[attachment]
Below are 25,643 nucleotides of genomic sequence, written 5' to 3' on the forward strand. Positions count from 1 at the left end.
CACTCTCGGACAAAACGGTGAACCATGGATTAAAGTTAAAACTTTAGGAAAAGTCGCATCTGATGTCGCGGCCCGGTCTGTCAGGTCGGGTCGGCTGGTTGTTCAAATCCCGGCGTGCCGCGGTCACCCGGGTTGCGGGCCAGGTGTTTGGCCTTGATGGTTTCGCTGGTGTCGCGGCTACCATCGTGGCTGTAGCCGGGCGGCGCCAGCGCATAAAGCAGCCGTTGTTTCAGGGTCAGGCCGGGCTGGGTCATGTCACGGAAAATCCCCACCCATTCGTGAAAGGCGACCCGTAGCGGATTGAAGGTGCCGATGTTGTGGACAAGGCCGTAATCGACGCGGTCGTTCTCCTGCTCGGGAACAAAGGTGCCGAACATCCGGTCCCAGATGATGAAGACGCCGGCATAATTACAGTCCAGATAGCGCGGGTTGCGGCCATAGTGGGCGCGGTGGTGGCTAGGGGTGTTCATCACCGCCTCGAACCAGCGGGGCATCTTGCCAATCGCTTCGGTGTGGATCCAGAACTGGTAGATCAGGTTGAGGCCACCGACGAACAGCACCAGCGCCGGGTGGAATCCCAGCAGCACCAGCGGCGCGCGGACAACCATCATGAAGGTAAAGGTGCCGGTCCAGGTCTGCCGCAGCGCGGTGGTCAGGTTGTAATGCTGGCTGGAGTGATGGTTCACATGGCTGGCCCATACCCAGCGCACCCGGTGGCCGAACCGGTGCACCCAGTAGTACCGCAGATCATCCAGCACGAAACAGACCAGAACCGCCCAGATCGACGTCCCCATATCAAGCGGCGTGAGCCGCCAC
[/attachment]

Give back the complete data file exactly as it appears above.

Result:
Below are 25,643 nucleotides of genomic sequence, written 5' to 3' on the forward strand. Positions count from 1 at the left end.
CACTCTCGGACAAAACGGTGAACCATGGATTAAAGTTAAAACTTTAGGAAAAGTCGCATCTGATGTCGCGGCCCGGTCTGTCAGGTCGGGTCGGCTGGTTGTTCAAATCCCGGCGTGCCGCGGTCACCCGGGTTGCGGGCCAGGTGTTTGGCCTTGATGGTTTCGCTGGTGTCGCGGCTACCATCGTGGCTGTAGCCGGGCGGCGCCAGCGCATAAAGCAGCCGTTGTTTCAGGGTCAGGCCGGGCTGGGTCATGTCACGGAAAATCCCCACCCATTCGTGAAAGGCGACCCGTAGCGGATTGAAGGTGCCGATGTTGTGGACAAGGCCGTAATCGACGCGGTCGTTCTCCTGCTCGGGAACAAAGGTGCCGAACATCCGGTCCCAGATGATGAAGACGCCGGCATAATTACAGTCCAGATAGCGCGGGTTGCGGCCATAGTGGGCGCGGTGGTGGCTAGGGGTGTTCATCACCGCCTCGAACCAGCGGGGCATCTTGCCAATCGCTTCGGTGTGGATCCAGAACTGGTAGATCAGGTTGAGGCCACCGACGAACAGCACCAGCGCCGGGTGGAATCCCAGCAGCACCAGCGGCGCGCGGACAACCATCATGAAGGTAAAGGTGCCGGTCCAGGTCTGCCGCAGCGCGGTGGTCAGGTTGTAATGCTGGCTGGAGTGATGGTTCACATGGCTGGCCCATACCCAGCGCACCCGGTGGCCGAACCGGTGCACCCAGTAGTACCGCAGATCATCCAGCACGAAACAGACCAGAACCGCCCAGATCGACGTCCCCATATCAAGCGGCGTGAGCCGCCAC